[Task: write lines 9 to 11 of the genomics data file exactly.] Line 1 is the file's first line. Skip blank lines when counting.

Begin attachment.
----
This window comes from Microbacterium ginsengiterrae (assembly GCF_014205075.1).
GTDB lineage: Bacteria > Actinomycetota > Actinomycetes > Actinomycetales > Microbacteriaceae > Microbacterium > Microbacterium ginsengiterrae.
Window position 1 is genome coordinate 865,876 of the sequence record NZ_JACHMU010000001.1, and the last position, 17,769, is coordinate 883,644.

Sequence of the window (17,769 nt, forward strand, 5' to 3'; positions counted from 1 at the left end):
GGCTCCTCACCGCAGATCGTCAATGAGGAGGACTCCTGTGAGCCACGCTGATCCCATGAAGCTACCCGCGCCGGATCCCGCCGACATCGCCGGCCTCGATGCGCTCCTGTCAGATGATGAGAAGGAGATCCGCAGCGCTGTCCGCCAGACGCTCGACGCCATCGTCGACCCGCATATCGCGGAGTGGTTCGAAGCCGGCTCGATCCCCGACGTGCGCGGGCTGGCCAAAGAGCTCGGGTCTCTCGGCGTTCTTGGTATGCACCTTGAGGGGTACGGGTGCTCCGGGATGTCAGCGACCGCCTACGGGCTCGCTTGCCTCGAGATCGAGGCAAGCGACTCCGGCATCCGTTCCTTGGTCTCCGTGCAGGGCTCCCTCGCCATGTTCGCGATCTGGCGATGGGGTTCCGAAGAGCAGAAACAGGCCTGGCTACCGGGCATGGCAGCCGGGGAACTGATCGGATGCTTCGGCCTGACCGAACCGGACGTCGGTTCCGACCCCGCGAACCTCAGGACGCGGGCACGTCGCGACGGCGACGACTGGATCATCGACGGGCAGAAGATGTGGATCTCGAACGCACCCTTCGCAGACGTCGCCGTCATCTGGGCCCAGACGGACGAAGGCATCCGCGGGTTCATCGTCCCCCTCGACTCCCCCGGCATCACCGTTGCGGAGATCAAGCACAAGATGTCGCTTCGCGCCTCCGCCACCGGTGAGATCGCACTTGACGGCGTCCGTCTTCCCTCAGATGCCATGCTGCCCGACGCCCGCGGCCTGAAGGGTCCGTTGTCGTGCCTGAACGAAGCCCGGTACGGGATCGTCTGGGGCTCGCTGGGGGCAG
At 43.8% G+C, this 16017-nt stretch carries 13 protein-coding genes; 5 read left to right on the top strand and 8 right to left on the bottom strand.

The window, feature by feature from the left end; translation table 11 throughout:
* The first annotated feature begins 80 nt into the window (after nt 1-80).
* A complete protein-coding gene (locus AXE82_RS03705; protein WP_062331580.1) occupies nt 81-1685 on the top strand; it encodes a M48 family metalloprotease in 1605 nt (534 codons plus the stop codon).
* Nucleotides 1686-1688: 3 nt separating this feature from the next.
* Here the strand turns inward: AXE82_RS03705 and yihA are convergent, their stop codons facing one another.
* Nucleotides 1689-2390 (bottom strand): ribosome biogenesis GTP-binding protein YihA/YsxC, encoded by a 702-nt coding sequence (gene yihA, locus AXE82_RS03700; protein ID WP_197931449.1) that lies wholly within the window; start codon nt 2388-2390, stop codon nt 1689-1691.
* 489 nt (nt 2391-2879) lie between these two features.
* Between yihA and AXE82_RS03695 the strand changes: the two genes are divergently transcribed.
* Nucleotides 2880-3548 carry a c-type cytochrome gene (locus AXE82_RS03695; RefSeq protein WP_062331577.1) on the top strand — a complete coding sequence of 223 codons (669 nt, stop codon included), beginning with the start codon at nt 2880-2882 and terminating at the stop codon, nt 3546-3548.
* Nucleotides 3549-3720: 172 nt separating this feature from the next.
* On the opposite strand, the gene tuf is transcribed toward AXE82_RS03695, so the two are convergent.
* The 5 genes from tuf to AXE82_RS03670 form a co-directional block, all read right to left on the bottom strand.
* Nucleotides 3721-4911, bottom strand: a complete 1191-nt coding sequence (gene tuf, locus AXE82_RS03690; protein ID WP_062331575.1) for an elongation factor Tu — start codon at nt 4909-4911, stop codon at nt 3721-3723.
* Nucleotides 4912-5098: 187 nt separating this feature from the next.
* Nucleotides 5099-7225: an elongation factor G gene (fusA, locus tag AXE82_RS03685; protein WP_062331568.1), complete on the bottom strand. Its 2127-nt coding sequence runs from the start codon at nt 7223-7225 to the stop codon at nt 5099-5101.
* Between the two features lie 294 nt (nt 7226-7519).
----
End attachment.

* A complete protein-coding gene (locus AXE82_RS03705; protein WP_062331580.1) occupies nt 81-1685 on the top strand; it encodes a M48 family metalloprotease in 1605 nt (534 codons plus the stop codon).
* Nucleotides 1686-1688: 3 nt separating this feature from the next.
* Here the strand turns inward: AXE82_RS03705 and yihA are convergent, their stop codons facing one another.